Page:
Dispensaries look to county

Medical marijuana may soon be available in Venango County.

Since state legislation to allow legal access to medical marijuana was passed in April 2016, two dispensaries have applied for licenses in Venango County, with one looking to locate in Oil City and the other in Seneca.

Global Resource Operations, a Ringgold-based company, is tentatively eyeing a location adjacent to Parker Furniture on Route 257 in Seneca.

Mary Parker, daughter of Parker Furniture founder Harry Parker and sister of current owner Harry Parker Jr., is chief legal counsel and chairperson of the board for Global Resource Operations. She said she expects the pending license to be granted by August.

Parker said the dispensary would operate much like a pharmacy with both a medical doctor and pharmacist on staff.

“Anytime that a place is open we would have one or the other medical professionals there,” Parker said.

Parker, who lives in Tennessee, said her desire to bring a dispensary to Seneca is rooted in a desire to return to her hometown area as well as to bring the medicine to an underserved area.

“We plotted out an area that has about 300,000 people with Seneca being the central point,” she said. “There’s nothing in all the rural communities around it. If people want to try the medicine, if it’s important to their condition, there’s nothing available.”

Global Resource also plans to have a van service to bring people to the dispensary as needed.

“You can’t deliver the medicine under Pennsylvania law, but you can deliver people to the dispensary,” Parker said. “We’ll get them there.”

Parker said the products will be purely medicinal in compliance with Pennsylvania law.

“We’ll just make sure we’re good corporate citizens,” Parker said. “We definitely want to hire local. I want the people who want to be there.”

While a variety of products will be available, Parker said one thing that won’t be found at the dispensary is marijuana in its most familiar form.

“It’s not for smoking,” she said, “Most of the stuff sold won’t even get you high. It will be pain medicine. I think a lot of people don’t understand the medical side of it.”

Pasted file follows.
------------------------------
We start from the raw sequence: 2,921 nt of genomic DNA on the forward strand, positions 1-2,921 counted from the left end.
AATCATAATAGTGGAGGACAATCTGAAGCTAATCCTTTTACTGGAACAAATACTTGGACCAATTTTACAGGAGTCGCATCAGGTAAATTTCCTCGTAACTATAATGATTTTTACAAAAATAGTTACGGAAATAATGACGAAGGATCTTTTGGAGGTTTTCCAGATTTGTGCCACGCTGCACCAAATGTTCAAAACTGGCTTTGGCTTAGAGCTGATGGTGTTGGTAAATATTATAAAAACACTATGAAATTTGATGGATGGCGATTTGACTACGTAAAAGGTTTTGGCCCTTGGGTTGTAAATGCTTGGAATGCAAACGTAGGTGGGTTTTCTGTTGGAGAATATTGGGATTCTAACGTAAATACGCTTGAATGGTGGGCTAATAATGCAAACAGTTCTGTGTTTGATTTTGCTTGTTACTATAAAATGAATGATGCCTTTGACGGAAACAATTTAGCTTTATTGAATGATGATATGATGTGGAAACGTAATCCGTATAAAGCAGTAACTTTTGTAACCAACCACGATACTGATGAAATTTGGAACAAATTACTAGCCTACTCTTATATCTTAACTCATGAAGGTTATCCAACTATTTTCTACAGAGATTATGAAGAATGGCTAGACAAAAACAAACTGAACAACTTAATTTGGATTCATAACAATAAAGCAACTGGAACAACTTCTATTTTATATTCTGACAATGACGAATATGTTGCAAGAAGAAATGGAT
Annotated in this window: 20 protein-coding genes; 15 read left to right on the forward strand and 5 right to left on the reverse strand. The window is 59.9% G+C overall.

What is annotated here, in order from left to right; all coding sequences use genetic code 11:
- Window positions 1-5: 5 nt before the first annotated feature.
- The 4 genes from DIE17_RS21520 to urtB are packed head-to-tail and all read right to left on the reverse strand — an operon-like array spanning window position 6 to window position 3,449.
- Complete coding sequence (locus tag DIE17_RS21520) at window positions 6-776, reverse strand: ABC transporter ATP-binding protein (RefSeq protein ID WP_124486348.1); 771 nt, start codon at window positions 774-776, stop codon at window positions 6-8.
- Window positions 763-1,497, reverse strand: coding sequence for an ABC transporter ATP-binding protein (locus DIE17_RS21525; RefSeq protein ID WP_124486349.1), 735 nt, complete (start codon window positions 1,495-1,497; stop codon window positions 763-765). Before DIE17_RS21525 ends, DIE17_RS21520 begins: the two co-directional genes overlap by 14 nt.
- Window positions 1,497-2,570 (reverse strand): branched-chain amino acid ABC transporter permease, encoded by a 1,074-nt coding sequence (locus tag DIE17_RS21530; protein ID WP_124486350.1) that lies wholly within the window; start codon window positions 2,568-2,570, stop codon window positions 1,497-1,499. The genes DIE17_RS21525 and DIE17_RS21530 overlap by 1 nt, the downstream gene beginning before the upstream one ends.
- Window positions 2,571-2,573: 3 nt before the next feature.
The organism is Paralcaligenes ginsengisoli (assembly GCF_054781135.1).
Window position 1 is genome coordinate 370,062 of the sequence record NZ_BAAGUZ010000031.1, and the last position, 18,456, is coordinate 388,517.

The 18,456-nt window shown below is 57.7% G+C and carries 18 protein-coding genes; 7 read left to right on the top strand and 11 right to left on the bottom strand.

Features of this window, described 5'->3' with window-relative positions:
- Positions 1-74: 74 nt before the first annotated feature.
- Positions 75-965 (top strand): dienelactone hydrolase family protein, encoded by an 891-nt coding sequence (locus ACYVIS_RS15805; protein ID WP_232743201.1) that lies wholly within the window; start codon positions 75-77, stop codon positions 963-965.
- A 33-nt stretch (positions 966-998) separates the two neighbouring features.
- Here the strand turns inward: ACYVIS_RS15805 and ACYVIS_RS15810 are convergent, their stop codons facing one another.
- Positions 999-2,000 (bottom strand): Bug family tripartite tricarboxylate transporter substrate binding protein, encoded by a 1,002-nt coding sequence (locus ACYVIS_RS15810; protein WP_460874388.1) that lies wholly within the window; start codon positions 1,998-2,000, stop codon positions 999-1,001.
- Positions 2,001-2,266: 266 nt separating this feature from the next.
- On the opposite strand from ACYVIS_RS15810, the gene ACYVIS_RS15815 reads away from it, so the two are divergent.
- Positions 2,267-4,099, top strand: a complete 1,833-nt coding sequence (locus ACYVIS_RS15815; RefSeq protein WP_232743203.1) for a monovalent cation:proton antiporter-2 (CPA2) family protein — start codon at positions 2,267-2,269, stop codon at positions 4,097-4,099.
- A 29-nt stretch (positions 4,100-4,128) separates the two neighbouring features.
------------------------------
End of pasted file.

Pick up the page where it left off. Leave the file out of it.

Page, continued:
Meanwhile, a dispensary known as Calumet Care, affiliated with Grassroots Cannabis, has a license pending to operate in Oil City.

Rick Cook, the city’s zoning officer, says Calumet Care plans to operate out of a building at 217 Seneca St. between the Venango County Republican Party headquarters and the former location of the Northside Eatery restaurant.

Cook said he was contacted and asked if Oil City had any ordinances above and beyond what the state requires, which it does not.

“They would be treated like any other business,” Cook said. “It’s a legal product. We couldn’t keep it out and I don’t know why we would want to if it’s distributed for medical use.”

Parker said representatives of Global Resource met with State Rep. R. Lee James prior to the Pennsylvania vote on medical marijuana. While James ultimately voted against the measure, Parker said the interaction was a friendly exchange of information.

James indicated that his decision to vote against the bill was mostly due to law enforcement having to walk the line between federal and state law.

“It’s putting the law enforcement folks in an unusual position,” James said. “Do they follow the federal law or do they follow Pennsylvania law? I’m not going to speculate how law enforcement is going to work on this.”

Marijuana is still classified as a schedule one substance under federal law.

“I’ve heard that medical marijuana offers some relief,” James said. “The big problem is the fact that the feds have never truly studied the effects of marijuana.”

Oil City police chief Bob Wenner said medical marijuana, as the law stands, doesn’t present a dilemma to police.

“I see no issue with conflict for law enforcement between possession of illegal marijuana and medical marijuana,” Wenner said. “This is not going to be the loose marijuana that’s used for smoking.”

Wenner said that as laws change, police receive updated guidance and adapt accordingly.

“We’ll respond appropriately as case law comes out on it,” Wenner said. “We learn. We adapt. We get guidance from the attorney general and the district attorney and we go from there.”